Does Dilla still have a lot of unreleased beats floating around?
Yes. J Rocc has everything. J Rocc is the absolute authority on everything J Dilla. I have a lot of stuff, and definitely more than most people. I get calls from other DJs all the time to give them stuff, because they get asked to do a Dilla tribute or whatever. I definitely have a lot of stuff. Madlib and J Rocc have the most, though.
So there’s plenty of material for a Donuts part two?
Oh yeah, definitely. That’s the frustrating thing—Dilla wanted to put out more material. He would always tell us how much he loved Stones Throw. He couldn’t believe we’d do videos for him and everything. Typically indie labels wouldn’t spend any money or do videos, but we were constantly creating.
I never even thought a guy like Dilla would want a video—I thought I was overstepping my boundaries to ask him to do a video. He was always at everyone else’s video shoots, like MED and Oh No. And these were all kind of unknown MCs at the time, and Dilla was right there with them, supporting and uplifting them.
Dilla wanted to put out more material. He would always tell us how much he loved Stones Throw. He couldn’t believe we’d do videos for him and everything. Typically indie labels wouldn’t spend any money or do videos, but we were constantly creating.
Actually, the Donuts album cover we used is from a photo from the MED video shoot. We took the still from the video because we didn’t really have any other pictures of him that were as good as that. [Click above to see the original Donuts demo submitted by Dilla.]
What about another Jaylib project? I’m sure Madlib could get on some of those old Dilla beats.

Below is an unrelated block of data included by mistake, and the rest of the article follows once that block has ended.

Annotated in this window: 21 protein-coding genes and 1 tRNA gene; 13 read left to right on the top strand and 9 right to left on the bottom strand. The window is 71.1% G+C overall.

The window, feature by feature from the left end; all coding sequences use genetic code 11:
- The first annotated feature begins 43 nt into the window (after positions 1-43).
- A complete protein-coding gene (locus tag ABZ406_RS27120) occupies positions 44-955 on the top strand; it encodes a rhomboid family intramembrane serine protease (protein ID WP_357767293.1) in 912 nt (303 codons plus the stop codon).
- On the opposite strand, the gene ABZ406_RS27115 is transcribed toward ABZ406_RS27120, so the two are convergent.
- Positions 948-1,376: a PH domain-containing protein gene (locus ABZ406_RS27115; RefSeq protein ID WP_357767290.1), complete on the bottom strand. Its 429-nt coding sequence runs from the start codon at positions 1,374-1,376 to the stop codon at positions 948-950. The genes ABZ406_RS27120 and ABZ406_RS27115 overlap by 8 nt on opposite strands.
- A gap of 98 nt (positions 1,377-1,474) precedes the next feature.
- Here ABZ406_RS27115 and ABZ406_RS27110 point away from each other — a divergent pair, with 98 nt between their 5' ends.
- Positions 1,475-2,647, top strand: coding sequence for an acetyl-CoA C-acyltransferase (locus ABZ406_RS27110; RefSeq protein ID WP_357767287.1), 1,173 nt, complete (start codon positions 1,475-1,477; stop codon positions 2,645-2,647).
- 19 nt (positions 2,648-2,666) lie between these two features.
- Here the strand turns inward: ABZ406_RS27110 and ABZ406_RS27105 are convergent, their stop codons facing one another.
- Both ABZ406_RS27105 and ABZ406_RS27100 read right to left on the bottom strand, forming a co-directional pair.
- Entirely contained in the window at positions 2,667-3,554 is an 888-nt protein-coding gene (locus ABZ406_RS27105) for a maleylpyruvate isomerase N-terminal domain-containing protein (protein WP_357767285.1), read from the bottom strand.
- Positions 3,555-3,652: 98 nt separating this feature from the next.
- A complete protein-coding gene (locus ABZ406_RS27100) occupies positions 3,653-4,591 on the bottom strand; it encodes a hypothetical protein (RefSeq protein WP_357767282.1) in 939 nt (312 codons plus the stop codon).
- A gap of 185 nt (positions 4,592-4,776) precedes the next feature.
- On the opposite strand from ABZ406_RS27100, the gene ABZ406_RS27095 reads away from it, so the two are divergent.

Well, there were Jaylib remixes that we could put out. But we’d never do another Jaylib without Dilla here. I’ve always had weird feelings about changing stuff after somebody passes away. I was in a group with an MC named Charizma in ’91, ’92, ’93. He was gunned down when he was 20 years old. Eventually I put out his album because I promised him I would. But I have no interest in doing remixes or changing things. I just felt weird about it.
Everyone has their own feelings about that, and what the right thing to do is. If you know someone well enough you can kind of guess the best way to honor their legacy, but it’s always a tricky thing. Technically it could be put together, but I personally have no interest in doing it.
And that’s why we kind of fell back after Donuts. Donuts was such a huge success and we could’ve put out The Pizza Man right after it, and capitalized on it monetarily, but I felt kind of strange about it. It was just wrong in my eyes. I’ve always battled with that.
What are some of your favorite memories of Dilla?
I started working with Dilla in ’95, through DJ Houseshoes. Houseshoes was always talking about Dilla, and I probably first heard of him around ’94—he was still Jay Dee at the time. Houseshoes would just talk about “Jay Dee, Jay Dee, Jay Dee.” I wanted to put out a record with him overseas, and we did a bootleg type of record with all of these remixes on it and this was before he’d blown up.
When I first started speaking with him again in the early 2000s, he had us out to Detroit. He picked us up and took us to the strip club and all around the city. He just showed us a great time. I felt like he was this big star, but he was treating us as the stars.
At that time he wasn’t a big enough name, so a lot of the labels passed on him—they’d just go with a bigger name or a bigger producer. But by the time he started working with Stones Throw in the early 2000s, he had blown up. He had done all the Tribe and Pharcyde stuff, The Roots were messing with him; he was doing it.
He didn’t care about going to the Grammys when he was nominated or anything—that’s just not the type of guy he was. And I feel the same way about Madlib. They just remind me so much of each other.
When I first started speaking with him again in the early 2000s, he had us out to Detroit. He picked us up and took us to the strip club and all around the city. He just showed us a great time. I felt like he was this big star, but he was treating us as the stars. That’s what I always remember about him.